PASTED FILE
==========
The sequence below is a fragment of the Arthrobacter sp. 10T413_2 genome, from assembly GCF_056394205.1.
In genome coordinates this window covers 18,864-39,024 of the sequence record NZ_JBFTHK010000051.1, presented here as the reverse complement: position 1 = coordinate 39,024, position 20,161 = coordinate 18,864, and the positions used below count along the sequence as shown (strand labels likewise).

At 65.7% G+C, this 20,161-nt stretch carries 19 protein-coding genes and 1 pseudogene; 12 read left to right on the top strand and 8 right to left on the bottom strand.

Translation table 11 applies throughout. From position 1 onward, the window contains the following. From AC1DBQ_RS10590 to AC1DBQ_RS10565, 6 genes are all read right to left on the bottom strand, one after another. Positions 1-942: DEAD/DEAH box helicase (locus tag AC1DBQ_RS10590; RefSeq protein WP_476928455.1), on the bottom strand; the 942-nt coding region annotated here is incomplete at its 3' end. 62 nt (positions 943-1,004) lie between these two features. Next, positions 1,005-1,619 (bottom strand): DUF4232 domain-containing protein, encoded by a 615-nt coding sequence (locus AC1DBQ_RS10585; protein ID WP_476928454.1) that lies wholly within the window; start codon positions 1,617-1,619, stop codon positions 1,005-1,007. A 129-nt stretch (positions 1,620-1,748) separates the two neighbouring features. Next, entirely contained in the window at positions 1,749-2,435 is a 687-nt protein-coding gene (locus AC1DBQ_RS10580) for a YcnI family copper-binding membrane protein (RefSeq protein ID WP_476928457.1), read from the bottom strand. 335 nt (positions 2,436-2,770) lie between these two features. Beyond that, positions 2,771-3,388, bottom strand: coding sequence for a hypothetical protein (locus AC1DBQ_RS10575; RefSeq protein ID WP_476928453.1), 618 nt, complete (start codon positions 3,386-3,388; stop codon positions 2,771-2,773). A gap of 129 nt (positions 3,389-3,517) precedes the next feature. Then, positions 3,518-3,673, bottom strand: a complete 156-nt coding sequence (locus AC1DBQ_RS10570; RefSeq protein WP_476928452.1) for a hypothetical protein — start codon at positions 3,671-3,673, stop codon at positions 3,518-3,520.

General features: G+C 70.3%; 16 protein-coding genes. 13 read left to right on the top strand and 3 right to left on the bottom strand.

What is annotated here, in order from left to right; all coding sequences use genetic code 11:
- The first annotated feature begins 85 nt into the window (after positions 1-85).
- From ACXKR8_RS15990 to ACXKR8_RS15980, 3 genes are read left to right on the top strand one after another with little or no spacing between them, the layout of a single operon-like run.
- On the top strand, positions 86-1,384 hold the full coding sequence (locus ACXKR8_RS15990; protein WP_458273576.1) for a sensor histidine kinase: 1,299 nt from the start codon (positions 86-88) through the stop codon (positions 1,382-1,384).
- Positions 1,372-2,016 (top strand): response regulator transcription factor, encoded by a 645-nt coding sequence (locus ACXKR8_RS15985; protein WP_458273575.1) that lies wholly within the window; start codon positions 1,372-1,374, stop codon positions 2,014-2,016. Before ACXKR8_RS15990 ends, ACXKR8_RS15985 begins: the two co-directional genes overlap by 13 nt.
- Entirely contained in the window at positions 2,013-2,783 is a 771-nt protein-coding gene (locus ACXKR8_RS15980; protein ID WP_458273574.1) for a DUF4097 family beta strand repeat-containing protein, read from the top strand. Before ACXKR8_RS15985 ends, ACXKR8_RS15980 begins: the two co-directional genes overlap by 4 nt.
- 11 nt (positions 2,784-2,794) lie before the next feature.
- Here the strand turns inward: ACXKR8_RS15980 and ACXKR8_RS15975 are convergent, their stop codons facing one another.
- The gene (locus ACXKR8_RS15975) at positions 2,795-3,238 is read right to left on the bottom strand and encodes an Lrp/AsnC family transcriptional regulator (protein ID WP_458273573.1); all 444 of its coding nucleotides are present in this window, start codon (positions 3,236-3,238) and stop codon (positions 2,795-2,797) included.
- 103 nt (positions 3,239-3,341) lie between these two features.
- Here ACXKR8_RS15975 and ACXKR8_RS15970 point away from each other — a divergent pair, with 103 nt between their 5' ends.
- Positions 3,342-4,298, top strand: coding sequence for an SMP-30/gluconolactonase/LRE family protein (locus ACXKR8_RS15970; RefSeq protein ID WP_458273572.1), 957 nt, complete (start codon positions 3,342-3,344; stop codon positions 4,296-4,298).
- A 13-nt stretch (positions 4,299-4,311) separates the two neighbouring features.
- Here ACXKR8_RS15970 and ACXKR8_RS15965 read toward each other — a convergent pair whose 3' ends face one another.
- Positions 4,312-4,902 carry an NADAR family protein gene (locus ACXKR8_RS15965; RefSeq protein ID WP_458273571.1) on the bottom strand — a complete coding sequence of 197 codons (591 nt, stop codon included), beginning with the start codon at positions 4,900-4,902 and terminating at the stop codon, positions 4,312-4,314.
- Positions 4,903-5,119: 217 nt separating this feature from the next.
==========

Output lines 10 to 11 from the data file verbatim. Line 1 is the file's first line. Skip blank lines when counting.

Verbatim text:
- Positions 1,372-2,016 (top strand): response regulator transcription factor, encoded by a 645-nt coding sequence (locus ACXKR8_RS15985; protein WP_458273575.1) that lies wholly within the window; start codon positions 1,372-1,374, stop codon positions 2,014-2,016. Before ACXKR8_RS15990 ends, ACXKR8_RS15985 begins: the two co-directional genes overlap by 13 nt.
- Entirely contained in the window at positions 2,013-2,783 is a 771-nt protein-coding gene (locus ACXKR8_RS15980; protein ID WP_458273574.1) for a DUF4097 family beta strand repeat-containing protein, read from the top strand. Before ACXKR8_RS15985 ends, ACXKR8_RS15980 begins: the two co-directional genes overlap by 4 nt.